What do you do about special occasions like birthdays when you get divorced?
Let’s take a look at this question from a couple of different angles. First, let’s see what you can expect to be different. Next, let’s dig into the question of which ones you should still celebrate. Finally, let’s talk about how you celebrate these occasions.
So, what can you expect to be different about birthdays when you are separated and divorced? Most likely, you’ll celebrate fewer of your former in-law’s birthdays than when you were married. It’s also common that former spouses no longer celebrate each other’s birthdays. However, this isn’t always the case. Sometimes, former spouses will still contact each other on their birthdays. This is especially common when they have children together. You can expect that the way you’ll celebrate these occasions will change too.
Let’s dig into the question of which birthdays make sense for you to continue to celebrate when you’re separated and divorced. Many people have positive, healthy relationships with former in-laws and continue to celebrate birthdays with them. Notice the phrase, “positive, healthy relationships”. I don’t condone continuing to send your former mother-in-law a birthday card because you feel guilty or because you’re hoping that she’ll plead your case and help you get back together with your former spouse. However, if you have a positive, healthy relationship with her, then, yeah, go ahead and call or send her a card for her birthday. So what if you have children with your former spouse and you don’t have a positive, healthy relationship with your former mother-in-law? I believe that it’s your former spouse’s responsibility to help your children remember and celebrate their grandmother’s birthday and not yours. On the other hand, you may want to help your children remember their other parent’s birthday especially if they’re too young to remember it on their own.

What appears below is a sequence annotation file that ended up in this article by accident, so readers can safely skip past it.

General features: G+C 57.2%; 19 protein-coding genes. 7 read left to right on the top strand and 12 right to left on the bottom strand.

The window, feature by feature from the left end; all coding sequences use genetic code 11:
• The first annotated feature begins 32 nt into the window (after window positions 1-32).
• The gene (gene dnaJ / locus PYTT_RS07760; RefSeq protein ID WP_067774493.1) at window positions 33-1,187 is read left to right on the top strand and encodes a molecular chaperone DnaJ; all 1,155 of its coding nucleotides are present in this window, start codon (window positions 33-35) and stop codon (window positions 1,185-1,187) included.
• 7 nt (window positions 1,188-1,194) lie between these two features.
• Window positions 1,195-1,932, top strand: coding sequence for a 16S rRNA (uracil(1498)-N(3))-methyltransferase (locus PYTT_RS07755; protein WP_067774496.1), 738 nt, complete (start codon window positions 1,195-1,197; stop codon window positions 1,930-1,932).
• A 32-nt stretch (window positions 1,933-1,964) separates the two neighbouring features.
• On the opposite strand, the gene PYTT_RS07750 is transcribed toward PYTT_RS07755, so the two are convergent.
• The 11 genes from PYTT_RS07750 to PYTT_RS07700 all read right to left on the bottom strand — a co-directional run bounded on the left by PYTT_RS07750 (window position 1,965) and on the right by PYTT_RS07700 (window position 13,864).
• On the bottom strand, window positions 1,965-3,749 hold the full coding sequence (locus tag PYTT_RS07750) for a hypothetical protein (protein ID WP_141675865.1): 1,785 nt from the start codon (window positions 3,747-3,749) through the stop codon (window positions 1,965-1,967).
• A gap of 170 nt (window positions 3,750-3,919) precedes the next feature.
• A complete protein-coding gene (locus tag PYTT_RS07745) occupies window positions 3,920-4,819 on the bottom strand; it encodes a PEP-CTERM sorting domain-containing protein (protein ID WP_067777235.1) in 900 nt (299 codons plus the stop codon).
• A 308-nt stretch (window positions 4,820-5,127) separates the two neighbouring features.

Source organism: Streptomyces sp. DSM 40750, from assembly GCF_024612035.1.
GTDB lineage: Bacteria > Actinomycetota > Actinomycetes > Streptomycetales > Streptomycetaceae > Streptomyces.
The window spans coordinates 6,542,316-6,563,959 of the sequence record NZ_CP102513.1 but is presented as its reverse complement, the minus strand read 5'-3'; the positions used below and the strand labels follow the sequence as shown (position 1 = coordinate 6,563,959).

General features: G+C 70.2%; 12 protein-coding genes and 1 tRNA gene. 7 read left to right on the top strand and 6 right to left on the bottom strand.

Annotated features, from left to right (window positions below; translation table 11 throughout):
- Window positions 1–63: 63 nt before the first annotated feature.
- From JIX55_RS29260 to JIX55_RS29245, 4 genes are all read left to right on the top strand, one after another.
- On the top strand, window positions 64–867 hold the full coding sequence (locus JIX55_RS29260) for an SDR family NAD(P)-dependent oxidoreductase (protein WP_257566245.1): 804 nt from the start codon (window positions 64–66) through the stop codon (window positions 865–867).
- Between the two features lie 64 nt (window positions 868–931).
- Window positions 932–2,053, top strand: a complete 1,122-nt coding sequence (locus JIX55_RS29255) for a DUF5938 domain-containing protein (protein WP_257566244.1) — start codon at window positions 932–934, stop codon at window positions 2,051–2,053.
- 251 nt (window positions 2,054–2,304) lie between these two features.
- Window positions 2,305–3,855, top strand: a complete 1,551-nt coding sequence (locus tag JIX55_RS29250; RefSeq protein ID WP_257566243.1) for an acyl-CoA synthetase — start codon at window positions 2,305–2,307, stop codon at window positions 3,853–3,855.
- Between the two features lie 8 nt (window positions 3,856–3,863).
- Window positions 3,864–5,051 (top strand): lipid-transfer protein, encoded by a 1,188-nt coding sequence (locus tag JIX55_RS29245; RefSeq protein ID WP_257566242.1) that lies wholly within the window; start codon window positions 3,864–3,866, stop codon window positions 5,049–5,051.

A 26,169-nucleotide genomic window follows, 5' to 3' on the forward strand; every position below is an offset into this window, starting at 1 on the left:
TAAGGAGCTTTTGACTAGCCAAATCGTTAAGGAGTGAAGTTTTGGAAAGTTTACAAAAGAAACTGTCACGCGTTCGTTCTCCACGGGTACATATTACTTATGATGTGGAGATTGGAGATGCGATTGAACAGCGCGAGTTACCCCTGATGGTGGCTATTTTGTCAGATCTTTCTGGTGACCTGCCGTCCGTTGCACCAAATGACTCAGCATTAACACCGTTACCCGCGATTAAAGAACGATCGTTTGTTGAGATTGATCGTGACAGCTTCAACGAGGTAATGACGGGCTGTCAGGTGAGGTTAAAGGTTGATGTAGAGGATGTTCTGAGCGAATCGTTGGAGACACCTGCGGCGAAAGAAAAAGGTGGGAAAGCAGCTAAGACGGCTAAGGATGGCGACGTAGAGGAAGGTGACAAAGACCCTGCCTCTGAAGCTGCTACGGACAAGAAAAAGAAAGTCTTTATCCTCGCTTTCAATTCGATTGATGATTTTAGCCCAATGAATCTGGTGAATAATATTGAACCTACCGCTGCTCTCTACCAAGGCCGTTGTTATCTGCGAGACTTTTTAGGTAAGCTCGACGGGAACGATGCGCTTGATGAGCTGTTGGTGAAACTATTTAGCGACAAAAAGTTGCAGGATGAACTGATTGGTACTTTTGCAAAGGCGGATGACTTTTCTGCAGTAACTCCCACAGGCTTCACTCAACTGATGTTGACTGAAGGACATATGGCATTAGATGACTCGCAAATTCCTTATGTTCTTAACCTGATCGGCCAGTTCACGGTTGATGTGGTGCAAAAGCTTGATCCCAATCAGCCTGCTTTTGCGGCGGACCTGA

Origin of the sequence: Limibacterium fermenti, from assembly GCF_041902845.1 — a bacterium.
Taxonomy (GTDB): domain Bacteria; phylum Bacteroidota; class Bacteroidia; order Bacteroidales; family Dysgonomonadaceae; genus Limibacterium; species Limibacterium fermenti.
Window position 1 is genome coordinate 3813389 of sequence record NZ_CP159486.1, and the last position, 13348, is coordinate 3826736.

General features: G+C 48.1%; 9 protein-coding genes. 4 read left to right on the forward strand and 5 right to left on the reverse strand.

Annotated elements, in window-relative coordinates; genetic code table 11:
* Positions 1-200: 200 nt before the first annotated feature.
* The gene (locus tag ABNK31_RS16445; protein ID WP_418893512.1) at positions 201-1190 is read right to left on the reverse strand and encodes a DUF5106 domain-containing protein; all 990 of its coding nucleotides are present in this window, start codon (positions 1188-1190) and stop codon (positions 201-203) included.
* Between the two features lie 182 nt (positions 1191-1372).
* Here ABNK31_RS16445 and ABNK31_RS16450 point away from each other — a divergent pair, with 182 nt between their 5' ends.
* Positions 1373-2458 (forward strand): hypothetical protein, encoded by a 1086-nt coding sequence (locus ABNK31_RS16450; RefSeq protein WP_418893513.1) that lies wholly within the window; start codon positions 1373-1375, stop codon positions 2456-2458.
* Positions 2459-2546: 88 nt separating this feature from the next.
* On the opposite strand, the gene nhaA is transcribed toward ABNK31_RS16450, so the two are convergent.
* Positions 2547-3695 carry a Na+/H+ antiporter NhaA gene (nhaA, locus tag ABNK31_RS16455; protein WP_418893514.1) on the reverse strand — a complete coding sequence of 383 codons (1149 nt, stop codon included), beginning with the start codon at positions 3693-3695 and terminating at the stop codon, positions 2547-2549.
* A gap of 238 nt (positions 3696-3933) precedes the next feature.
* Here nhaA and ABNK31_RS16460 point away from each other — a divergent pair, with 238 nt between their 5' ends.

Next, how do you celebrate? The fact is that EVERYTHING changes when you get divorced. You might not be celebrating special occasions with your former spouse any longer. Yes, that would mean that your kids will probably get to have 2 birthday celebrations – lucky them!. It may also mean that people you and your spouse know in common may not feel comfortable inviting both of you to special occasions any longer. The thing to remember is that who other people invite to celebrate their special occasions is all about them and not about you. So if you’d still like to acknowledge someone’s birthday, but you’re not invited to the party, go ahead and send them a card or give them a call IF you have a “positive, healthy relationship” with them.
The bottom line with respect to special occasions is to continue to celebrate the ones that truly are special to you and support you children in celebrating the special occasions that are special to them.
Your Functional Divorce Assignment:
Evaluate the special occasions you have in your calendar. Make sure to eliminate the ones that are not associated with positive, healthy relationships in your life. However, make sure you keep your ex-spouse’s birthday in your calendar until your children are old enough to remember it for themselves.
If you don’t have any special occasions in your calendar because your ex-spouse always took care of that for you, make a list of the positive, healthy relationships in your life and find out when those people have birthdays. Make sure you do the same for your children.